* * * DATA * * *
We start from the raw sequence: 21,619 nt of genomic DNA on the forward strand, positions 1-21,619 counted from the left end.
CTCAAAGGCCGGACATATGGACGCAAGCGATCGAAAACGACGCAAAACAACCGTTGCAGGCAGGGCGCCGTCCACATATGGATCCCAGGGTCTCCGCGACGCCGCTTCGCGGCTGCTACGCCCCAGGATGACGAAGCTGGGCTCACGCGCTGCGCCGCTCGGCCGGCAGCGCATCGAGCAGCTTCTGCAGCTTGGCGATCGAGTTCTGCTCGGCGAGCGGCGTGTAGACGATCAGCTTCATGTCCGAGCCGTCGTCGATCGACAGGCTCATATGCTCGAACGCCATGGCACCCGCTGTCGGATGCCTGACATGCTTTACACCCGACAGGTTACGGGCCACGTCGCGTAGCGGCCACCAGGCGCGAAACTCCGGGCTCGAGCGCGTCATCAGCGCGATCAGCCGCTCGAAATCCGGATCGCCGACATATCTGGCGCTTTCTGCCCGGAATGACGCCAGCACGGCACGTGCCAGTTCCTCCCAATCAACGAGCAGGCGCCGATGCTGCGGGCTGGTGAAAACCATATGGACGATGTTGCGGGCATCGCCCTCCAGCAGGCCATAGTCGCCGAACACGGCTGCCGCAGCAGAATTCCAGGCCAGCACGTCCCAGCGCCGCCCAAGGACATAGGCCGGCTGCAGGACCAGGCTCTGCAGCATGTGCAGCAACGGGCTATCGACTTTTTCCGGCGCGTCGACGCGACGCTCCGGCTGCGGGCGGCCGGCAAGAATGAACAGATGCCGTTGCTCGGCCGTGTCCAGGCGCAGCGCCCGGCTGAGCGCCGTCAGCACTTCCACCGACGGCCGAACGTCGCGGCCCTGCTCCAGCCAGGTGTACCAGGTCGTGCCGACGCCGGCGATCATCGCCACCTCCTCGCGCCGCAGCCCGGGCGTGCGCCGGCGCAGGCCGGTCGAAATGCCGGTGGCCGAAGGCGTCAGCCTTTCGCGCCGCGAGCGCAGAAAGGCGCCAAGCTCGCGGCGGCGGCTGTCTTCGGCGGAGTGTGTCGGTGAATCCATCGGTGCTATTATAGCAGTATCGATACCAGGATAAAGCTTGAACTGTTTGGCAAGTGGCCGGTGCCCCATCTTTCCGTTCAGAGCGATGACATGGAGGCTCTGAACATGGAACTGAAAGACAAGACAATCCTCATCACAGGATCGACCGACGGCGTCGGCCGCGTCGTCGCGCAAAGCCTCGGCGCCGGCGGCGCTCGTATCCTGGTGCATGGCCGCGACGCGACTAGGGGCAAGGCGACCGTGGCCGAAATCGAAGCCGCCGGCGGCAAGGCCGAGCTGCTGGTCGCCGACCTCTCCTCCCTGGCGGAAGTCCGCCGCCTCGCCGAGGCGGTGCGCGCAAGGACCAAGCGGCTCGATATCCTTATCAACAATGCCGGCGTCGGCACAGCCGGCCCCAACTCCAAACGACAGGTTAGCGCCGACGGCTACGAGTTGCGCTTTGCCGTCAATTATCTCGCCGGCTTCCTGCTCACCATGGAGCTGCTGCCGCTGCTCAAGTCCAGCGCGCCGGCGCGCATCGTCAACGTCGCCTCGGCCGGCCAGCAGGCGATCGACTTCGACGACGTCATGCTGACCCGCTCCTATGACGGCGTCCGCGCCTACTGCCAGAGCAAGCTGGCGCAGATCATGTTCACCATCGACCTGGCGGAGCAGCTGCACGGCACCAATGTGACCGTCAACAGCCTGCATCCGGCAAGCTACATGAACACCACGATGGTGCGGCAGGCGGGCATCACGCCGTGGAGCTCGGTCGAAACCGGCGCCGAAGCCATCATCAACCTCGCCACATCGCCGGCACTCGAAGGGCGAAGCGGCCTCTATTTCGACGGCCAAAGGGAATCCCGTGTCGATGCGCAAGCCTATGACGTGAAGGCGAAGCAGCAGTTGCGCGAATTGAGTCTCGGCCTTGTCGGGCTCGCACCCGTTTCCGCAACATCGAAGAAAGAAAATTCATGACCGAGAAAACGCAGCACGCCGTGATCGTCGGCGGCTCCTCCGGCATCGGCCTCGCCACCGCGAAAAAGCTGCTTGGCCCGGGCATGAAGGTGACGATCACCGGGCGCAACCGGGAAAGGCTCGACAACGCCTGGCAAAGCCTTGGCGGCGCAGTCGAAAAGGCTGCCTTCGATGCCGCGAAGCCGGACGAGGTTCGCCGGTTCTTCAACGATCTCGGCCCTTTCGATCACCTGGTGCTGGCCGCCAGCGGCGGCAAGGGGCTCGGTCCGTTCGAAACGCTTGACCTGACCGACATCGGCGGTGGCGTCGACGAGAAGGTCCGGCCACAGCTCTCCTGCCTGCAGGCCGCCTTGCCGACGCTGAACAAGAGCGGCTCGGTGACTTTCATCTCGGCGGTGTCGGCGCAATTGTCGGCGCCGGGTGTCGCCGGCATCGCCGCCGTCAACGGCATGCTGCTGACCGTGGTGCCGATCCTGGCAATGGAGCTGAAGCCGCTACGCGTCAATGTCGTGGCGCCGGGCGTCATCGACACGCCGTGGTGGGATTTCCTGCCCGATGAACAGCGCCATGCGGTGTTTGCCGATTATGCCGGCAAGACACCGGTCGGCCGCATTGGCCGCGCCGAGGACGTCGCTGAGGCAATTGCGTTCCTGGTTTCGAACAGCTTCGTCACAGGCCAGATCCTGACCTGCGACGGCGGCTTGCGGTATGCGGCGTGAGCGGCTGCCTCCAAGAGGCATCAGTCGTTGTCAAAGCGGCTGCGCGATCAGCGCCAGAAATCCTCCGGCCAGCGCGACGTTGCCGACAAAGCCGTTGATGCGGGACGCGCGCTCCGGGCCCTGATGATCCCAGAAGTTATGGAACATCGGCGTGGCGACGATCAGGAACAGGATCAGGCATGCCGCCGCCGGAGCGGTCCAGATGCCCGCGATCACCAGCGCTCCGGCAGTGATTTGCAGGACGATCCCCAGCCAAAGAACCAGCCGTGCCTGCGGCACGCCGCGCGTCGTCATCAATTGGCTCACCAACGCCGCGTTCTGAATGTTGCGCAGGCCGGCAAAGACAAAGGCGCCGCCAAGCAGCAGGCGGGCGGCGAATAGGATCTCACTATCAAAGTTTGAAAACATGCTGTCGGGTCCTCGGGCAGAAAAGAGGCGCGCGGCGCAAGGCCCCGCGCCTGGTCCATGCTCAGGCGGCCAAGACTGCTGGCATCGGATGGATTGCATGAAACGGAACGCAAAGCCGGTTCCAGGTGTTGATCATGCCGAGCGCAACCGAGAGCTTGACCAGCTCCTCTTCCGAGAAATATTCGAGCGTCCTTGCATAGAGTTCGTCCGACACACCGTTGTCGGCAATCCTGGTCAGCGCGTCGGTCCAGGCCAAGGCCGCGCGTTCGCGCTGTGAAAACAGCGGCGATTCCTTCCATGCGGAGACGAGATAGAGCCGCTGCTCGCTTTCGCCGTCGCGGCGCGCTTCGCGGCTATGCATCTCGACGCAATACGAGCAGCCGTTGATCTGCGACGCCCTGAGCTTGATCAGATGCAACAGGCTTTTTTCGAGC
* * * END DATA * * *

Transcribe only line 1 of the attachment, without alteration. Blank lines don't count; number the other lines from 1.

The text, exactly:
We start from the raw sequence: 21,619 nt of genomic DNA on the forward strand, positions 1-21,619 counted from the left end.